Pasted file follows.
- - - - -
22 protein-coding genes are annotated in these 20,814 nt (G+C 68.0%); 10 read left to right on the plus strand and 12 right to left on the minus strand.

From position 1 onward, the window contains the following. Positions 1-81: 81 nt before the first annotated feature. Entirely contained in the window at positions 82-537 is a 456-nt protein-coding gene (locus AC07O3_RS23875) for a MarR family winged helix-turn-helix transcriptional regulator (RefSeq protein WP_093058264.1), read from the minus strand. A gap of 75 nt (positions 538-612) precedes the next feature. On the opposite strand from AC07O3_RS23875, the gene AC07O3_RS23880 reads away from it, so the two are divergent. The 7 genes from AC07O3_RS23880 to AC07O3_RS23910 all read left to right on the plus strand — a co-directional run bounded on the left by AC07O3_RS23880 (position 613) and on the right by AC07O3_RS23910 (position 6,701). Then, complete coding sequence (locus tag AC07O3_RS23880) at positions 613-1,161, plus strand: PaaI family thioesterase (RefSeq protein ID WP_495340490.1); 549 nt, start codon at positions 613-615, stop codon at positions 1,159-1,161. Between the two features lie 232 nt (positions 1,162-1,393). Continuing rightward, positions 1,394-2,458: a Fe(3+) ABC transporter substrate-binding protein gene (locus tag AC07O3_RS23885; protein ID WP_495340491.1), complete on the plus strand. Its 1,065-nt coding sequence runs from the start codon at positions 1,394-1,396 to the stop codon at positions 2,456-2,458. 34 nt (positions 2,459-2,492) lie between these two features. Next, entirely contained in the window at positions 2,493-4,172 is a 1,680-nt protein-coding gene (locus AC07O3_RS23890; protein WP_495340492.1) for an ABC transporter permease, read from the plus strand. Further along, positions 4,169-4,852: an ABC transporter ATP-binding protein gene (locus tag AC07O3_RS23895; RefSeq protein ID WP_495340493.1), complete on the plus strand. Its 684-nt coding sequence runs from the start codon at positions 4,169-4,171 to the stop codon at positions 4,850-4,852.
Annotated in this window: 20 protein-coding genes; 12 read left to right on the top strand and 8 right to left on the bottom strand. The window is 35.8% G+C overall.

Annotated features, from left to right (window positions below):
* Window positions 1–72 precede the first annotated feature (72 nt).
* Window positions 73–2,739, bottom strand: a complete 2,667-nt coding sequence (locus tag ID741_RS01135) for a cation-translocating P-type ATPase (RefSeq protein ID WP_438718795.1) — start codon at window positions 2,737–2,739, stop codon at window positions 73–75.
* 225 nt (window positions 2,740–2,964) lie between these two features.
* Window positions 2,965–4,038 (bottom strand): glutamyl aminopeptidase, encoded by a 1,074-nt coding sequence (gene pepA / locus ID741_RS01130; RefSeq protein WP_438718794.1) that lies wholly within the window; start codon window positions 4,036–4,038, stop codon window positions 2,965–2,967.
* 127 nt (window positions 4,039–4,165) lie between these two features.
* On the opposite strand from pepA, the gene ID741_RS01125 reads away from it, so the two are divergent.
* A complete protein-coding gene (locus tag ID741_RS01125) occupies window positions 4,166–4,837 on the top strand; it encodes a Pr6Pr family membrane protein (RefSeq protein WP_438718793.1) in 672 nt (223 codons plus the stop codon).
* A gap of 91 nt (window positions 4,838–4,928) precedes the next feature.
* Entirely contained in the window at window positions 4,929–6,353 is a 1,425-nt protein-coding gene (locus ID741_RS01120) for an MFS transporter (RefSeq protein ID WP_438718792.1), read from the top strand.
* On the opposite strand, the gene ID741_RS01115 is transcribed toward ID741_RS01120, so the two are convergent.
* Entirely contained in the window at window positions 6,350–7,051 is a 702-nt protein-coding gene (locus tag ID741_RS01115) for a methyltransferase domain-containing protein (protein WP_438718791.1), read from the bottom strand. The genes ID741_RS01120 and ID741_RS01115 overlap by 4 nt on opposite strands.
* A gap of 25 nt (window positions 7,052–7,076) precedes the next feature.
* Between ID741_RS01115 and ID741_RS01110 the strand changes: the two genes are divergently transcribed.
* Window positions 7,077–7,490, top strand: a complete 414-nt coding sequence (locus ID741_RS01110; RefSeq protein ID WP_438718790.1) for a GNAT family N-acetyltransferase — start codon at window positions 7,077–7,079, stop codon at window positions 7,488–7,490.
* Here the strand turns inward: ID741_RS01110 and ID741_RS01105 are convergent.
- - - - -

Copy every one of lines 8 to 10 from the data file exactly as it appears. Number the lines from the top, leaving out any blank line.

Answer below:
* Window positions 2,965–4,038 (bottom strand): glutamyl aminopeptidase, encoded by a 1,074-nt coding sequence (gene pepA / locus ID741_RS01130; RefSeq protein WP_438718794.1) that lies wholly within the window; start codon window positions 4,036–4,038, stop codon window positions 2,965–2,967.
* 127 nt (window positions 4,039–4,165) lie between these two features.
* On the opposite strand from pepA, the gene ID741_RS01125 reads away from it, so the two are divergent.